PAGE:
Practicing Law in Other States
Northwestern California University is accredited by the California State Bar and its graduates are eligible to practice law in California after passing the California Bar Examination; and some have been licensed to practice in certain other states and the District of Columbia (Washington D.C.) pursuant to special eligibility rules. These rules have been changing significantly, and since eligibility requirements are relatively comprehensive and can change extensively anytime, you are urged to make inquiries to determine all pertinent details related to gaining bar eligibility in the state or states where you wish to practice law.
In addition to checking with the bar organizations of the states where you may wish to practice law; you should also review the Comprehensive Guide to Bar Admission Requirements. The publication is available on the National Conference of Bar Examiners website at the following URL: http://www.ncbex.org/assets/media_files/Comp-Guide/CompGuide.pdf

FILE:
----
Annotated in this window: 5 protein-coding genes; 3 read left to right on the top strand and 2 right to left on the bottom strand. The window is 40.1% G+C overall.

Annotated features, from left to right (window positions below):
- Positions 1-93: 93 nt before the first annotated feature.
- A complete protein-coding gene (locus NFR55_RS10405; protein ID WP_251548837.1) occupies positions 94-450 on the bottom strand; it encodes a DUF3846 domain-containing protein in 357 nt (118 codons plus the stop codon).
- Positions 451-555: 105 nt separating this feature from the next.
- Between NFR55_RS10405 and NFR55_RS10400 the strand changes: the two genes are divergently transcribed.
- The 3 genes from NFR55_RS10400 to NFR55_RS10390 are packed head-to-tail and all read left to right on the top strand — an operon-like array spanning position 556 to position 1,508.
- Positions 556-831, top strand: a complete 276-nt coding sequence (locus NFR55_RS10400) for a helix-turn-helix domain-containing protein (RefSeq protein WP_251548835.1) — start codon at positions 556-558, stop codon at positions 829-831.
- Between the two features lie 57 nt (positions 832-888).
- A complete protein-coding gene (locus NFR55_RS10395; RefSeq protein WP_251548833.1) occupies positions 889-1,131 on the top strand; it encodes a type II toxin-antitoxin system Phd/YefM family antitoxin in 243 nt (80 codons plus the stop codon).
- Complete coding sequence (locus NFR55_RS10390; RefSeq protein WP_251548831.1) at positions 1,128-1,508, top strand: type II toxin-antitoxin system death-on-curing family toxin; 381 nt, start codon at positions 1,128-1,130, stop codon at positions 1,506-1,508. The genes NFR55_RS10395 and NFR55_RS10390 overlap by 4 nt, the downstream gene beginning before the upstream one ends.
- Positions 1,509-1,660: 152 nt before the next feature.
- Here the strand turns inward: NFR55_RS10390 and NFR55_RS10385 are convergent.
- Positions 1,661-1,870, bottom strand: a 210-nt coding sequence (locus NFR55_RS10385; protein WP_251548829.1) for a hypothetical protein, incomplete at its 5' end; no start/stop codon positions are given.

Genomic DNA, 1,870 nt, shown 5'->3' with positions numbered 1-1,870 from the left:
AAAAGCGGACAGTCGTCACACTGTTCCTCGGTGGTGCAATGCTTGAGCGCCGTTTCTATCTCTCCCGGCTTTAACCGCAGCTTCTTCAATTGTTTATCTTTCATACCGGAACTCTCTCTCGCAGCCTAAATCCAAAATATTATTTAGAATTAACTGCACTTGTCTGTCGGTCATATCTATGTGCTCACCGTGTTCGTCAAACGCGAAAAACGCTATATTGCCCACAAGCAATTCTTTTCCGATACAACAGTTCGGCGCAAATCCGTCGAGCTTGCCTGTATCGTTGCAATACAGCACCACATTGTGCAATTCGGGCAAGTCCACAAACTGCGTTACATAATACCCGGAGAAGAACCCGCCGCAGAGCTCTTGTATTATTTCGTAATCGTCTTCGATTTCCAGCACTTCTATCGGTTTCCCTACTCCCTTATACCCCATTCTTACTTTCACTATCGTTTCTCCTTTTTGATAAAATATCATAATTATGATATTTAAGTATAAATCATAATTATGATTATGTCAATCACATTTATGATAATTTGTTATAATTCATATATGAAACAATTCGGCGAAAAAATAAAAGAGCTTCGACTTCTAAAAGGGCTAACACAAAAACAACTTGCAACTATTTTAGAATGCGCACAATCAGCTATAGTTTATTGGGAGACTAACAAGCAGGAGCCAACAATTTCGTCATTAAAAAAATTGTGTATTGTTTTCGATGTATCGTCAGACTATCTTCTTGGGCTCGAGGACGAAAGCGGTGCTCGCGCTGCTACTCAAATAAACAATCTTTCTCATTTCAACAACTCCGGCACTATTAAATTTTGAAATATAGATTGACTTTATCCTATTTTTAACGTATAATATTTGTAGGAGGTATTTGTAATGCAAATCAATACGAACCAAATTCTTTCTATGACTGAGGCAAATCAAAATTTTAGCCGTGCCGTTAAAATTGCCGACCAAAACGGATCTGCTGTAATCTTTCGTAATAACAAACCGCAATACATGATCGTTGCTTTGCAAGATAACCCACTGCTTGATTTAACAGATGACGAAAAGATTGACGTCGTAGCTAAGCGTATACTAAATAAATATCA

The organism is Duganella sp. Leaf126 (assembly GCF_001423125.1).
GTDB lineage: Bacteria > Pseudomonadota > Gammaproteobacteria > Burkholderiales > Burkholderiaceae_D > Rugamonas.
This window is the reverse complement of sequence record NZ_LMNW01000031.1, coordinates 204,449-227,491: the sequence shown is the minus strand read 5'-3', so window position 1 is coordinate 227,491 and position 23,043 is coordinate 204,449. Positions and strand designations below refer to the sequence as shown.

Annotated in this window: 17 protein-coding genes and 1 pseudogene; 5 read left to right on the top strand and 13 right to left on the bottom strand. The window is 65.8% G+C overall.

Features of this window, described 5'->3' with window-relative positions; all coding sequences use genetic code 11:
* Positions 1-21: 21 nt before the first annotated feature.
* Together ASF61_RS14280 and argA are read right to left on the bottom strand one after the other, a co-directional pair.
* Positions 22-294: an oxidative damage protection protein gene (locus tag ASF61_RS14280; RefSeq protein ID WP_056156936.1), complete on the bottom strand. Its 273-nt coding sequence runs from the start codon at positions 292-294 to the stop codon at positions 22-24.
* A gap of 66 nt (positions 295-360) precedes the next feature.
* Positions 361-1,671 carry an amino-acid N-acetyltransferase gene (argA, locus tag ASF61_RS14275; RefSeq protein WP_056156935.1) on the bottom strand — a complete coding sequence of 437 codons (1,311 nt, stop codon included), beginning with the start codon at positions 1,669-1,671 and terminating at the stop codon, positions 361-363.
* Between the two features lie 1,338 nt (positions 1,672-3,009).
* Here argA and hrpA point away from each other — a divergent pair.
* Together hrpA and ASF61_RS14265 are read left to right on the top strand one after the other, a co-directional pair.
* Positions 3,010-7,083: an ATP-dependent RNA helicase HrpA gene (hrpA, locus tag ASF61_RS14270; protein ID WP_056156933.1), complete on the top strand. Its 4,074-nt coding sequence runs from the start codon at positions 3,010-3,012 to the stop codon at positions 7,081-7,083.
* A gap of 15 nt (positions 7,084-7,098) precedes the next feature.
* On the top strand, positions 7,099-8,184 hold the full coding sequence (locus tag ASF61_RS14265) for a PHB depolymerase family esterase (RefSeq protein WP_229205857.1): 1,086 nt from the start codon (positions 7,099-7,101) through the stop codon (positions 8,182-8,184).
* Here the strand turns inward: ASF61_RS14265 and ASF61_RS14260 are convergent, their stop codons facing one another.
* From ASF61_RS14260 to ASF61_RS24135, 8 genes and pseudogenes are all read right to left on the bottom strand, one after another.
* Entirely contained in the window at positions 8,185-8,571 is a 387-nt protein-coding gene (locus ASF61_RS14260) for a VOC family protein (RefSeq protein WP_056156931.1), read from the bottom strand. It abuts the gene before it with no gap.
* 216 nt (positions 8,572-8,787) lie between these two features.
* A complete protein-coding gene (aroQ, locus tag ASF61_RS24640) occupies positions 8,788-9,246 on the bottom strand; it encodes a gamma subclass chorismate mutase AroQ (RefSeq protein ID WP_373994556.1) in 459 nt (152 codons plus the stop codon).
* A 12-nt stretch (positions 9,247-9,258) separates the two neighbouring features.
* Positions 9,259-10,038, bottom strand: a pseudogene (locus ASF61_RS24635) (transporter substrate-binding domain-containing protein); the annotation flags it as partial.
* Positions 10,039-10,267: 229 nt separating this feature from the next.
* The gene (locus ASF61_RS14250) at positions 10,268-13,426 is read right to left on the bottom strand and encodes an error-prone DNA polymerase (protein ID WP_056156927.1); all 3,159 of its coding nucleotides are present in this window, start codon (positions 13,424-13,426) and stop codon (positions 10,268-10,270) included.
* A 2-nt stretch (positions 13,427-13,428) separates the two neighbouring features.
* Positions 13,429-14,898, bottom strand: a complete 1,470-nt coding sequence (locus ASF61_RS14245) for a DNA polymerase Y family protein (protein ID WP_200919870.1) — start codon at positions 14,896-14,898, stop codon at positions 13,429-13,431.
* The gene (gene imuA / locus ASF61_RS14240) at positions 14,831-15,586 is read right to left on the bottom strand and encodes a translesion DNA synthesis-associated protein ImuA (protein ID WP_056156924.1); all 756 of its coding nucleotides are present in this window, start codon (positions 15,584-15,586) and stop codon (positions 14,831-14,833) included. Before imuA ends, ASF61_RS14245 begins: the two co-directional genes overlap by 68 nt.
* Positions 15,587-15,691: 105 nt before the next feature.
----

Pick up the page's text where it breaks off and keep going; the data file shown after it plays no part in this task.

Northwestern California University graduates have so far been admitted as lawyers in Washington D.C., the states of Alaska, California, Florida, Iowa, Massachusetts, Michigan, Washington and Wisconsin; and in the U.S. Territory of Puerto Rico (Federal).
It is also true that, regardless of location, as members of the California Bar they can represent individuals in litigation related to federal tax, customs & trade, immigration, military courts-martial (as non-military lawyers), veterans claims and many other matters, with bar membership that can be acquired in certain federal courts, including the U.S. Court of Federal Claims, the U.S. Court of Appeals for the Federal Circuit, the U.S. Court of Appeals for Veterans Claims, the Army Court of Criminal Appeals, the Air Force Court of Criminal Appeals, the Navy-Marine Corps Court of Criminal Appeals, the Coast Guard Court of Criminal Appeals, the U.S. Court of Appeals for the Armed Forces, the U.S. Tax Court, the U.S. Court of International Trade and the U.S. Supreme Court; and can represent individuals in general immigration matters with the United States Citizenship and Immigration Services, in general tax matters with the Internal Revenue Service, and in other administrative matters with many other federal agencies.